Summer Holiday The Musical Review

Grand Opera House York  – until Saturday 2nd June 2018.

Reviewed by Michelle Richardson


This week the touring production of Summer Holiday The Musical, has hit the beautiful city of York. Based on the 1960’s iconic film starring Cliff Richard, it promised to be the feel-good musical of the year, bringing us music, fun and laughter, but did it deliver all that was promised?

This is the story of Don (Ray Quinn), a bus mechanic, who with the help of friends Steve, Edwin and Cyril, renovate an old London bus in order to escape the unpredictable English weather and have an amazing summer holiday. Their plan is to go to the South of France and visit St Tropez, after all there is guaranteed sunshine. In this case though, best laid plans go awry when they encounter a stranded group of girl singers on their way to Athens for a gig. Plans change and the bus is rerouted across the Alps to Italy and then Greece. Even then on their merry way they manage to pick up a stowaway Bobby, or should I say Barbara (Sophie Matthew), who isn’t the young lad that she pretends to be, but an American singer escaping the pressures her domineering mother has heaped upon her.

I waited in excitement, along with the audience around me, for that curtain to go up and to be whisked away on a Summer Holiday. Once the band started playing and the cast singing it became obvious that there was an issue with the sound. The band, though very good, were just far too loud and the voices of the singers far too quiet, I for one couldn’t make out anything that was being sung and listening to the comments around, I wasn’t the only one. This did go on for quite a while, but did improve when Quinn appeared on the stage, not sure if it was a mic issue or if he just had stronger vocals. As the show progressed the rest of the casts vocals were not quite as drowned out but were still not loud enough. When the bus first appears on the stage it is a sight to see, moving all over and becoming an integral part, as it should.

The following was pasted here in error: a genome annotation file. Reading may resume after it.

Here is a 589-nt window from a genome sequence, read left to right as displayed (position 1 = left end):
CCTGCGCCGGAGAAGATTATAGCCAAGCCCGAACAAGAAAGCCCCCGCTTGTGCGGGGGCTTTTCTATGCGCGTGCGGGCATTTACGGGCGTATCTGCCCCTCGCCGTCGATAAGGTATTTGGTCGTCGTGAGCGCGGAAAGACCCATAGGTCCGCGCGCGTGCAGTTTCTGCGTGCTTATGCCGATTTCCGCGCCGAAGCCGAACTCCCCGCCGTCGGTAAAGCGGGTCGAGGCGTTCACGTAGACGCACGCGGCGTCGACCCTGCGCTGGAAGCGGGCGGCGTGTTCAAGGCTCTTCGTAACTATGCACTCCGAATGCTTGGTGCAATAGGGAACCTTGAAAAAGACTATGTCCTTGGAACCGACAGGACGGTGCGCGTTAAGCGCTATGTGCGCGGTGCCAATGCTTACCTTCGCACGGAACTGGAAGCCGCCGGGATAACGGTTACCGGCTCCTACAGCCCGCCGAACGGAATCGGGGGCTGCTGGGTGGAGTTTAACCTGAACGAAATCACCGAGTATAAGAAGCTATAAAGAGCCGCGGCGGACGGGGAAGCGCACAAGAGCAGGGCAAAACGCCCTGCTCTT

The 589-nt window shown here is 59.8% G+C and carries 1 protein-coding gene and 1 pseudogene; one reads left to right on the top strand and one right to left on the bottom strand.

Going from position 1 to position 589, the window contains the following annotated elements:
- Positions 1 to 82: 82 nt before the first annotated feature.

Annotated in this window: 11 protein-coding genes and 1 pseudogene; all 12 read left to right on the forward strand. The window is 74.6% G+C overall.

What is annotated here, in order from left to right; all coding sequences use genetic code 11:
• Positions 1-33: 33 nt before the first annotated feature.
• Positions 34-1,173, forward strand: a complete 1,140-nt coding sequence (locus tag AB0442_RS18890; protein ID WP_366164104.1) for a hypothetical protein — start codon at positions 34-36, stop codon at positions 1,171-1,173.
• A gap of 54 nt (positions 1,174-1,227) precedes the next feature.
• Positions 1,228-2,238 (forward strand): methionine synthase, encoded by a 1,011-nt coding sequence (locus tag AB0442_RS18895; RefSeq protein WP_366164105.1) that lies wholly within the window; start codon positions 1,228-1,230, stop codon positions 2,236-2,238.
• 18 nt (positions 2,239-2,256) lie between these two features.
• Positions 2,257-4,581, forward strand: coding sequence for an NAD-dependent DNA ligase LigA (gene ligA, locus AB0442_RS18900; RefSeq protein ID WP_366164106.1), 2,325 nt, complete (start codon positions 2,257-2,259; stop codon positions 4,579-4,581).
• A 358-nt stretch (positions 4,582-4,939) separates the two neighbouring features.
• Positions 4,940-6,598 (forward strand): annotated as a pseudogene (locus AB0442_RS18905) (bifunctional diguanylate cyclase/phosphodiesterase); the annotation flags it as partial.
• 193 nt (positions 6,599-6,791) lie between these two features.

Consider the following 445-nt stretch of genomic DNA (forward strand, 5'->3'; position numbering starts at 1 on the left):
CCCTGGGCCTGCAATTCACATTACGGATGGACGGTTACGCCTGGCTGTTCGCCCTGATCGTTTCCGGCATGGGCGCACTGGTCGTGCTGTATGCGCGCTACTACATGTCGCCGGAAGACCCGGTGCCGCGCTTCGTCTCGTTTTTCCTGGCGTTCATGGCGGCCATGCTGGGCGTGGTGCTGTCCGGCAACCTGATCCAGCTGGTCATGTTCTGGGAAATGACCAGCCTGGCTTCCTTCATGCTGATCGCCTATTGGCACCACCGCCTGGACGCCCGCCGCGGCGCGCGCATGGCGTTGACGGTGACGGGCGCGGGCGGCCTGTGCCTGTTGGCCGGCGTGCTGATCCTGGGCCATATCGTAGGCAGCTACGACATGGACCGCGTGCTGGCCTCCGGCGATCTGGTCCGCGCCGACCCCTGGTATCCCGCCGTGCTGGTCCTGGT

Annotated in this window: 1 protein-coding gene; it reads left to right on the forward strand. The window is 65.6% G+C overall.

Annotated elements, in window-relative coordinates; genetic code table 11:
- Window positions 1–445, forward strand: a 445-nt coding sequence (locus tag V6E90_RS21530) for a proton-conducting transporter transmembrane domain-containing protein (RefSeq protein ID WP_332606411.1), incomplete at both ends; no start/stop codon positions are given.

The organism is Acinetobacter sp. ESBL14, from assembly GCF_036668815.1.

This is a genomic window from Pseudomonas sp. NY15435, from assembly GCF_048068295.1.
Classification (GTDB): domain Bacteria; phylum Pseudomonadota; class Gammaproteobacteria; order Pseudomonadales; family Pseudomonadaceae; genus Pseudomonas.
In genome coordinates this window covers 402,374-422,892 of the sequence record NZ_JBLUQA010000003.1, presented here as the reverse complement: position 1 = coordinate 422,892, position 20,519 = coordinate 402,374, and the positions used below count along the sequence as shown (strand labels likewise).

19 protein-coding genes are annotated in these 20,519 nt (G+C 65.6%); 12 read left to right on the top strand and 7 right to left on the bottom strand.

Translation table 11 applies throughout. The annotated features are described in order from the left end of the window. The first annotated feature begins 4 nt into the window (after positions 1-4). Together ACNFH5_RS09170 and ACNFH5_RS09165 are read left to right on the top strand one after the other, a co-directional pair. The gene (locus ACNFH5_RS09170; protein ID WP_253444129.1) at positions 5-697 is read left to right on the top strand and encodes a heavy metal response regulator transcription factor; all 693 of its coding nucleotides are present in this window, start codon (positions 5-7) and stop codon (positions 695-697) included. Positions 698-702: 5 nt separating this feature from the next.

Quinn was a charming and charismatic Don. Quinn is a great singer and dancer, definitely the star of the show, it was engaging to watch him on the stage, a natural performer. My only criticism though was his accent. At times it was a bit all over the place and was trying to be too posh (not succeeding), after all the character is a working man from London in the 60’s.

I also enjoyed watching Billy Roberts as Steve, on the stage, a bit of a cheeky chappy who is a terrific dancer and singer, even when things were flying out of his pocket during the encore. All credit must go to the passionate cast, who were so very energetic and sang and danced their hearts out non-stop, even with the sound issues. I must mention the goats!! A surreal and totally bonkers part of the show that got me laughing in the car on the way home, even now it makes me chuckle. I’m not going to say anymore, I don’t want to ruin it for anyone.

The first act was not that great but I’m glad to say that things did improve in the second act. Unfortunately the show was just lacking that special something that would, and should have made it a great show, one that I was so looking forward to. Hopefully as the tour continues things will improve and it will become the musical that it promises to be. It is worth giving this show a chance.